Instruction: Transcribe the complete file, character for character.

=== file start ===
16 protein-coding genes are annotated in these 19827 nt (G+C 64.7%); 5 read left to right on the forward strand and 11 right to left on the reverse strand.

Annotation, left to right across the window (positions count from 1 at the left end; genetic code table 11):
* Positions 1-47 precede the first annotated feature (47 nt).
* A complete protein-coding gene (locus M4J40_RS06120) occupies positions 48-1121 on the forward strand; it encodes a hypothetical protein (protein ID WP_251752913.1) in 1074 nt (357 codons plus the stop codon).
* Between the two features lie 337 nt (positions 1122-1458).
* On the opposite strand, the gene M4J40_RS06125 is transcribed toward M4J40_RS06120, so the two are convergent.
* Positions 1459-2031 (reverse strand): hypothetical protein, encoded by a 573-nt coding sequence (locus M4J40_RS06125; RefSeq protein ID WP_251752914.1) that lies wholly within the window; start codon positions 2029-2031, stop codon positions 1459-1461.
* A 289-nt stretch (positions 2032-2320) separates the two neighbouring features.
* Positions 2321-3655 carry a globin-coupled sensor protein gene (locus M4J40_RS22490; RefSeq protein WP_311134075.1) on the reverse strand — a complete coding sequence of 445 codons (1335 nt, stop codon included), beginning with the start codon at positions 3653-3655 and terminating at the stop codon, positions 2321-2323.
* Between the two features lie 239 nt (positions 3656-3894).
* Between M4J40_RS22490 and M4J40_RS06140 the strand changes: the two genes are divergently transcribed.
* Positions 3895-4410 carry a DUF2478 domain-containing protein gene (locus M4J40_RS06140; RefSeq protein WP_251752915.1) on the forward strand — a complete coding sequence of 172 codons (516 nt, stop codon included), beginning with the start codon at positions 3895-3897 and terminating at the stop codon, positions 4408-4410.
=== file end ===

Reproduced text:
16 protein-coding genes are annotated in these 19827 nt (G+C 64.7%); 5 read left to right on the forward strand and 11 right to left on the reverse strand.

Annotation, left to right across the window (positions count from 1 at the left end; genetic code table 11):
* Positions 1-47 precede the first annotated feature (47 nt).
* A complete protein-coding gene (locus M4J40_RS06120) occupies positions 48-1121 on the forward strand; it encodes a hypothetical protein (protein ID WP_251752913.1) in 1074 nt (357 codons plus the stop codon).
* Between the two features lie 337 nt (positions 1122-1458).
* On the opposite strand, the gene M4J40_RS06125 is transcribed toward M4J40_RS06120, so the two are convergent.
* Positions 1459-2031 (reverse strand): hypothetical protein, encoded by a 573-nt coding sequence (locus M4J40_RS06125; RefSeq protein ID WP_251752914.1) that lies wholly within the window; start codon positions 2029-2031, stop codon positions 1459-1461.
* A 289-nt stretch (positions 2032-2320) separates the two neighbouring features.
* Positions 2321-3655 carry a globin-coupled sensor protein gene (locus M4J40_RS22490; RefSeq protein WP_311134075.1) on the reverse strand — a complete coding sequence of 445 codons (1335 nt, stop codon included), beginning with the start codon at positions 3653-3655 and terminating at the stop codon, positions 2321-2323.
* Between the two features lie 239 nt (positions 3656-3894).
* Between M4J40_RS22490 and M4J40_RS06140 the strand changes: the two genes are divergently transcribed.
* Positions 3895-4410 carry a DUF2478 domain-containing protein gene (locus M4J40_RS06140; RefSeq protein WP_251752915.1) on the forward strand — a complete coding sequence of 172 codons (516 nt, stop codon included), beginning with the start codon at positions 3895-3897 and terminating at the stop codon, positions 4408-4410.